The federal Clean Water Act (CWA), passed in 1972, resulted in huge improvement of the nation’s waters. The CWA regulation of point source discharges essentially removed one major threat to clean water – but left another in place without any control: nonpoint source pollution (NPS). Nonpoint source water pollution refers to contaminants that do not come from pipes or other point sources, rather, NPS pollutants include those that are picked up and carried to waterbodies and groundwater by rain and snowmelt water runoff moving over and through the ground. Nonpoint sources include storm sewers, failing septic systems and underground storage tanks, and runoff from construction sites, mining areas, farm fields, and paved surfaces, rooftops and lawns. These sources contribute bacteria, fertilizers, oils, chemicals, sediment and more to our waters and most are not regulated. Atmospheric deposition and hydrologic modification are also sources of nonpoint source pollution. NPS now causes most of the water quality impairments in Missouri and the U.S.
Congress amended the Clean Water Act in 1987 with the addition of Section 319 to address nonpoint source pollution. States that have an EPA-approved nonpoint source management program may receive grant funding under Section 319(h). Grant funding can support broader program activities to reduce nonpoint source pollution, or can be used to provide subgrants to eligible organizations for projects that target restoration or protection of waters impaired or threatened by NPS.
As part of its nonpoint source management program, states must identify their NPS impaired or threatened waters (listed in their 303(d) and 305(b) reports), and develop and implement measures, described in an approved NPS management plan, to improve those waters and protect other high priority waters from NPS impacts. States must submit annual reports on their progress and success in implementing their plan. The Missouri Department of Natural Resources is the administrator of Missouri’s NPS management program. The mission of the program is to protect and improve the quality of Missouri’s water resources using locally led approaches to address NPS impairments.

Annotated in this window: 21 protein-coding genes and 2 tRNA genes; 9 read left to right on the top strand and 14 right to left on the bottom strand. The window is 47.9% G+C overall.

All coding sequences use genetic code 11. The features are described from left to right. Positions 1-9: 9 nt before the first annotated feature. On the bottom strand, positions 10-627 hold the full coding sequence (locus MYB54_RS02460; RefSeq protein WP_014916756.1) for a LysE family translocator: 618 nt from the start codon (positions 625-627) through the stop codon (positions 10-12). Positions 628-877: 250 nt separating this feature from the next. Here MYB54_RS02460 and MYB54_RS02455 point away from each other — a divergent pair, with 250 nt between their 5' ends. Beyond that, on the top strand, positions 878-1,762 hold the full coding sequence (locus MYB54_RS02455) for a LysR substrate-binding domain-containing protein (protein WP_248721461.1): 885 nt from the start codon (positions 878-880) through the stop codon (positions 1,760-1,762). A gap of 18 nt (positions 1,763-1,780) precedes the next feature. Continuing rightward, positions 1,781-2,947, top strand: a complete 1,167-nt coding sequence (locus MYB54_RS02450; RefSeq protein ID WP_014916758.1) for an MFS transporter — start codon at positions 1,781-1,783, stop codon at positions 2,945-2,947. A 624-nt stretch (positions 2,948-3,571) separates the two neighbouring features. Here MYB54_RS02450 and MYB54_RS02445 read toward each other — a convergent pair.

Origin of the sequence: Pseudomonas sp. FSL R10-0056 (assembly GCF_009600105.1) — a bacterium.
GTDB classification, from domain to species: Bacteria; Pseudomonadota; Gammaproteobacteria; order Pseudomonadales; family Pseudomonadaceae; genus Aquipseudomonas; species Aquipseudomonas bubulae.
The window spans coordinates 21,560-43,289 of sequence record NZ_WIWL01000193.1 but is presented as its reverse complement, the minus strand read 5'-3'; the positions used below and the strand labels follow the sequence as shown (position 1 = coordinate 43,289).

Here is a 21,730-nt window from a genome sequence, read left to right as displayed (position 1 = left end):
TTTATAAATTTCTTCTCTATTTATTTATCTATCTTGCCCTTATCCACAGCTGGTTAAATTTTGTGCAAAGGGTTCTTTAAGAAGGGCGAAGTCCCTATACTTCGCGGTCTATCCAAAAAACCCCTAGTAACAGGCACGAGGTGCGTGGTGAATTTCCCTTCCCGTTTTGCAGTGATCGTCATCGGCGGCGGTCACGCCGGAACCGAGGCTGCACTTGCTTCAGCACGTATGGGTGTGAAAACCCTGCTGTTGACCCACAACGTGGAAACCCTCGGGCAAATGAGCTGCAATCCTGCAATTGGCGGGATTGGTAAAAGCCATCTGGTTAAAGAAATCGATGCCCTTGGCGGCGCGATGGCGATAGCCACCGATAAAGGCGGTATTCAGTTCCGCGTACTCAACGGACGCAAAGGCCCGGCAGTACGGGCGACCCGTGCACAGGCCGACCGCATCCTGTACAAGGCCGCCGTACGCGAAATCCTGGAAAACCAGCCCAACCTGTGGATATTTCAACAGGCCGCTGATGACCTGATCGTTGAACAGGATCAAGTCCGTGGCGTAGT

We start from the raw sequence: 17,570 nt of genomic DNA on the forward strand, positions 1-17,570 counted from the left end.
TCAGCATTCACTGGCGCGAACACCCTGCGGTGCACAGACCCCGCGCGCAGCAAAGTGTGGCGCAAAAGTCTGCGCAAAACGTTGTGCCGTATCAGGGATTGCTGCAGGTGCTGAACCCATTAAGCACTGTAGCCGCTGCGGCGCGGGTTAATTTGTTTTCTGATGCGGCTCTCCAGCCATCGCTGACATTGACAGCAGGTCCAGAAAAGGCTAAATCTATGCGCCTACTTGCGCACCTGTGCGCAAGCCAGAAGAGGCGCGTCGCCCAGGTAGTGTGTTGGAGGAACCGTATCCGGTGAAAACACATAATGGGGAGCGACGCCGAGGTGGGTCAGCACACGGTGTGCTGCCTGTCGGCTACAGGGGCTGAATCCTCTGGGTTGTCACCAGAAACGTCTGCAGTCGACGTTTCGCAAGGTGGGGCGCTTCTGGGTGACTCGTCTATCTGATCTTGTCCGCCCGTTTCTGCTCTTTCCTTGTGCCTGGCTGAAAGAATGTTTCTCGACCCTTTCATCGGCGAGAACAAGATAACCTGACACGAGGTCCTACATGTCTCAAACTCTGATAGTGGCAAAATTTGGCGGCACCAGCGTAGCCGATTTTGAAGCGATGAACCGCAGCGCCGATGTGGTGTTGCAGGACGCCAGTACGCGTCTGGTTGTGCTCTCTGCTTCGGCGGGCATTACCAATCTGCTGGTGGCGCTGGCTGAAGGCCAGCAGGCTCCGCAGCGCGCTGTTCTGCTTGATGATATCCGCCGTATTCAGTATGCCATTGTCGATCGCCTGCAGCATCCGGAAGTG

Nonpoint Source Management Plan
Developed by the department in concert with other state and federal partners, Missouri’s Nonpoint Source Management Plan (NPSMP) guides the state’s efforts in coordinating and prioritizing nonpoint source pollution reduction efforts and supporting state activities under Section 319 of the CWA. The plan’s priorities also help determine allocation of subgrant resources. Priorities in the current plan include development and implementation of 9-element watershed based plans for priority watersheds, and protection of high priority waters, including state and national outstanding resource waters, drinking source water, karst features, designated waters of high ecological/recreational significance and wetlands. The plan is non-regulatory, rather, it is provided by the department to serve as a voluntary tool to help stakeholders address nonpoint source challenges in Missouri. This document is revised every five years to reflect current conditions.
To meet the requirements of the Section 319 NPS Management Program, the department reports annually on the state's progress in meeting the goals outlined in its NPSMP. The NPSMP annual report is submitted to the U.S. Environmental Protection Agency and other stakeholders.